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Factors that led to an increase in the price of meat

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Published: Thu, 13 Apr 2017

Topic: Using demand and supply analysis, examine the factors that led to the increase in the prices of meat.

Introduction

This paper aims to make use of the demand and supply concept in microeconomics to explan the phenomenon of the increate in the price of meat. Firstly, the background about the recent increase of meat price is reported. Secondly, the demand factors affect the change of meat price will be discussed. Thirdly, the supply factors related to the meat price change will follow. Finally, the issue will be wrapped up in conclusion.

Background

According to the Financial Times (Farchy and Meyer 2010a), the worldwide prices of meats have hit a 20-year high. In fact, compared to the last year, the average meat price index by the UN food and agriculture organization has increased by 16 per cent, which include the record high of lamb prices in the last 37 years and beef prices hit a two-year high (Figure 1).

Figure 1: Global Meat Price

According to the lecture notes, pricing of a product is affected by people’s demand for the product and the supply or product by the manufacturer. The next two sections will attempt to give a full account of the price change in meat using the demand and supply analysis.

Demand Analysis

According to the lecture notes, demand of product can be affected by:

Taste of customers

When people in the emerging countries (e.g. China and Brazil) earn higher disposable income, they could afford to eat more meat in their meals. That has been demonstrated in Figure 2 on the prediction of meat consumption in the next 40 years.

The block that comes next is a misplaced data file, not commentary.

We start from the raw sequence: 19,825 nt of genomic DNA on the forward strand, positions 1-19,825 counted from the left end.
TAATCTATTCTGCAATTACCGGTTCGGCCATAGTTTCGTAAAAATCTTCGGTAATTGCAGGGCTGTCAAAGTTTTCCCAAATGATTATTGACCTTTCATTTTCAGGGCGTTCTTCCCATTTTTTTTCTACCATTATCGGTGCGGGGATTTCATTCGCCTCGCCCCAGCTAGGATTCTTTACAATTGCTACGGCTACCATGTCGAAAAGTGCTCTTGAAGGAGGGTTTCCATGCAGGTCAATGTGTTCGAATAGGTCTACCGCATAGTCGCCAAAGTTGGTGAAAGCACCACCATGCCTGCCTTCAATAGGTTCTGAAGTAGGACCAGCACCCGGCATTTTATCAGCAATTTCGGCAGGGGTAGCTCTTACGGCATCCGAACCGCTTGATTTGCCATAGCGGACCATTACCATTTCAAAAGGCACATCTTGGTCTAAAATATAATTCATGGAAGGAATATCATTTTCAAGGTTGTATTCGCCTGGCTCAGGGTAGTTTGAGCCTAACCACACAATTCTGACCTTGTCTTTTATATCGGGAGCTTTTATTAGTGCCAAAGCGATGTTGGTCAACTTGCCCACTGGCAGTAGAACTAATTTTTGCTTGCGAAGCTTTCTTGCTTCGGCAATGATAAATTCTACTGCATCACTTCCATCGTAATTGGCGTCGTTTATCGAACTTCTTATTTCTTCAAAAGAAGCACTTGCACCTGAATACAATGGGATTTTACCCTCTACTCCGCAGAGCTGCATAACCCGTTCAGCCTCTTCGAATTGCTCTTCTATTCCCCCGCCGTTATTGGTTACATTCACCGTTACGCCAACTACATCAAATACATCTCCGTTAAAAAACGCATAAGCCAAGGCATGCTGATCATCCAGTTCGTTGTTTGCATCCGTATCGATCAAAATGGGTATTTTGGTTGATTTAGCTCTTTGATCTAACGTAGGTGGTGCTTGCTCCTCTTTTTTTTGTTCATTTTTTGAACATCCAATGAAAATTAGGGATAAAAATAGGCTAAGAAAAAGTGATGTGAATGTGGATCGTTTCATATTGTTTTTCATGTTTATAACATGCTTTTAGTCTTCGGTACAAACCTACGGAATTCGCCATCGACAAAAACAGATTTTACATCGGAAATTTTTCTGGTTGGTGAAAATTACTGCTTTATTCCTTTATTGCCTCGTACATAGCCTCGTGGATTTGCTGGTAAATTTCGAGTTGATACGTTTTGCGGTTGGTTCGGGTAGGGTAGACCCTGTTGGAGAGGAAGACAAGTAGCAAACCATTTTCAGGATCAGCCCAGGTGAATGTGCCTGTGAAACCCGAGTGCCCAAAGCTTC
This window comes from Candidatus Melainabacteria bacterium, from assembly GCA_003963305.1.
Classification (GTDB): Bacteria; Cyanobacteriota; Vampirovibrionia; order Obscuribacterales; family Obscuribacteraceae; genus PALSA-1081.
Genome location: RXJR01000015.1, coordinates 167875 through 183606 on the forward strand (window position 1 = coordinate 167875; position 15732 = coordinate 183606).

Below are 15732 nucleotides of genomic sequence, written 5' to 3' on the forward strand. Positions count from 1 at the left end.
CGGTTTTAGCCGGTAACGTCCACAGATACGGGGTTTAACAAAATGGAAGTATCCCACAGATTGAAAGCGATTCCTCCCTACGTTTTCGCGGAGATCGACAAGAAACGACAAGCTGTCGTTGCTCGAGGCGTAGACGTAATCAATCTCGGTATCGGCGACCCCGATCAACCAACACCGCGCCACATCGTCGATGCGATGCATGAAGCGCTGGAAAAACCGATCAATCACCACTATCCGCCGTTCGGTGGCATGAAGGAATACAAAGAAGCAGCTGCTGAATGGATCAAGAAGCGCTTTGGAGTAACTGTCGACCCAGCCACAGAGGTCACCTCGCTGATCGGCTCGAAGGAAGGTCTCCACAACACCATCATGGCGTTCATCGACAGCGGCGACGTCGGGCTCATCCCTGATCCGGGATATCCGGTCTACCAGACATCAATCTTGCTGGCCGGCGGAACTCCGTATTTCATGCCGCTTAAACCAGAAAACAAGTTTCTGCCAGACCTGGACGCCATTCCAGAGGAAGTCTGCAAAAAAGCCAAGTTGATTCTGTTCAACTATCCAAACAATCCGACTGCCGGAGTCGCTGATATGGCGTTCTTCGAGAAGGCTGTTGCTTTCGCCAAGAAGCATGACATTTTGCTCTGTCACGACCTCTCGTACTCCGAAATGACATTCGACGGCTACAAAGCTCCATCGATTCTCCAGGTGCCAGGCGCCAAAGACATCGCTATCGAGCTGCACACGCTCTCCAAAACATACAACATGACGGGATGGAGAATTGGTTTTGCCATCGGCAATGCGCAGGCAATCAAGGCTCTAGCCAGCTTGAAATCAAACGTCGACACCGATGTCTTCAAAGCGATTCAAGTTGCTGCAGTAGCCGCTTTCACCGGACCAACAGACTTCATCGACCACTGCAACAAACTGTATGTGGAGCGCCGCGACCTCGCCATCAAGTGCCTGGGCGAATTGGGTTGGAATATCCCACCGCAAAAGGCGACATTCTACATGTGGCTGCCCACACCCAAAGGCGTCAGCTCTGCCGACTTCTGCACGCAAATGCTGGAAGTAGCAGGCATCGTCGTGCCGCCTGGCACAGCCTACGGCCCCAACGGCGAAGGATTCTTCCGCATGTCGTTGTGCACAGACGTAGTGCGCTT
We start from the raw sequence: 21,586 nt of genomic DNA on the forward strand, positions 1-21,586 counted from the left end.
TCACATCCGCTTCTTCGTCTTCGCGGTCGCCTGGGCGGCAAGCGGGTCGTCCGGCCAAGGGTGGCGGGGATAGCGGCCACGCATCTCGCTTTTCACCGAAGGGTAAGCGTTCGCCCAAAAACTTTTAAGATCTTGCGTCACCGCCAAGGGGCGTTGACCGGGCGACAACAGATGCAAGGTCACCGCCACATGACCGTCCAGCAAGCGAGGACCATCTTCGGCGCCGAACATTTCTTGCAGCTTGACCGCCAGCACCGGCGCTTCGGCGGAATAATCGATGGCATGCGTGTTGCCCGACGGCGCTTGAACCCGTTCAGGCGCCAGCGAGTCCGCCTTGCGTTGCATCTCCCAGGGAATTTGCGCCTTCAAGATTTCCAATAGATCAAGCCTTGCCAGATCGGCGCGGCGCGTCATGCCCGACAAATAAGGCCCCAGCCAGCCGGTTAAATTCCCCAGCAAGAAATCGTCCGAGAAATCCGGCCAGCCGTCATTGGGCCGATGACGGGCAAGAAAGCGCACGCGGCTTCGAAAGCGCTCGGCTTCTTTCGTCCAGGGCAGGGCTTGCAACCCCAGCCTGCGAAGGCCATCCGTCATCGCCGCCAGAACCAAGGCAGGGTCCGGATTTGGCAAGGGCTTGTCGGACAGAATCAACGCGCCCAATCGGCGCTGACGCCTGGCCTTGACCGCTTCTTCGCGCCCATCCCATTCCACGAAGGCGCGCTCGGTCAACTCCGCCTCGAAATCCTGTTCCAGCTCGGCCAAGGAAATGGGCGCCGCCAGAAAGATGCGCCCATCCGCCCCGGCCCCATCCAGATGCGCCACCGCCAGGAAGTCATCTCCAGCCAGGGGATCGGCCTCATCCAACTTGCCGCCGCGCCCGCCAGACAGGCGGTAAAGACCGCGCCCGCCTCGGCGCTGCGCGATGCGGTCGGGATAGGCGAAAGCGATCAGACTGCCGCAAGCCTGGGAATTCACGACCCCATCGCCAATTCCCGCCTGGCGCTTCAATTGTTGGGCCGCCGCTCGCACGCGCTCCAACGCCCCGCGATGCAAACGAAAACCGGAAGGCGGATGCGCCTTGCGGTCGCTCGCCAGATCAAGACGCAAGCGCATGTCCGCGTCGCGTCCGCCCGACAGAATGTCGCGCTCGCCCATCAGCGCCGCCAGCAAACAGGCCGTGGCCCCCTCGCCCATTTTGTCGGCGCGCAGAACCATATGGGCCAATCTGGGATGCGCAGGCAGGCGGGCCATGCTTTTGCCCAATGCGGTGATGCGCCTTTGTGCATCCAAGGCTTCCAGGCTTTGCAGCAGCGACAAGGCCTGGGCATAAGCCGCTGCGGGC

Figure 2: Global Meat Consumption.

Also, the demand of meat is also affected by festivals in different place such as more turkey and other meat for Thanksgiving and Christmas in the western countries (Knight 2010), chicken, lamb and beef during Ramadan in muslim countries (Farchy, Saleh and Allam 2010).

Number and price of substitute goods

In terms of functions to the human, meat provides protein to the body. Meat can be substituted by corps such as soyabeans. However, the price of soya bean also increase due to the unexpected drought in some countries in the past years (Farrell and Meye 2010b). In other words, people may find it less attractive to buy meat substitute goods for meat.

Number and price of complementary goods

It appears that the number complementary goods such as vegetables and sauce for cooking meat would not deviate although the vegetable price may have increased together with meat. Some customers may be more resistant in cooking meat If they think the overall cooking cost is not justifiable.

Income

As mentioned in point number 1, people usually intend to consume more meat in their meal when they have higher disposable income. More and more people from the emerging countries gain higher salary. It will increase the demand of mean consumption and push the price up.

Distribution of income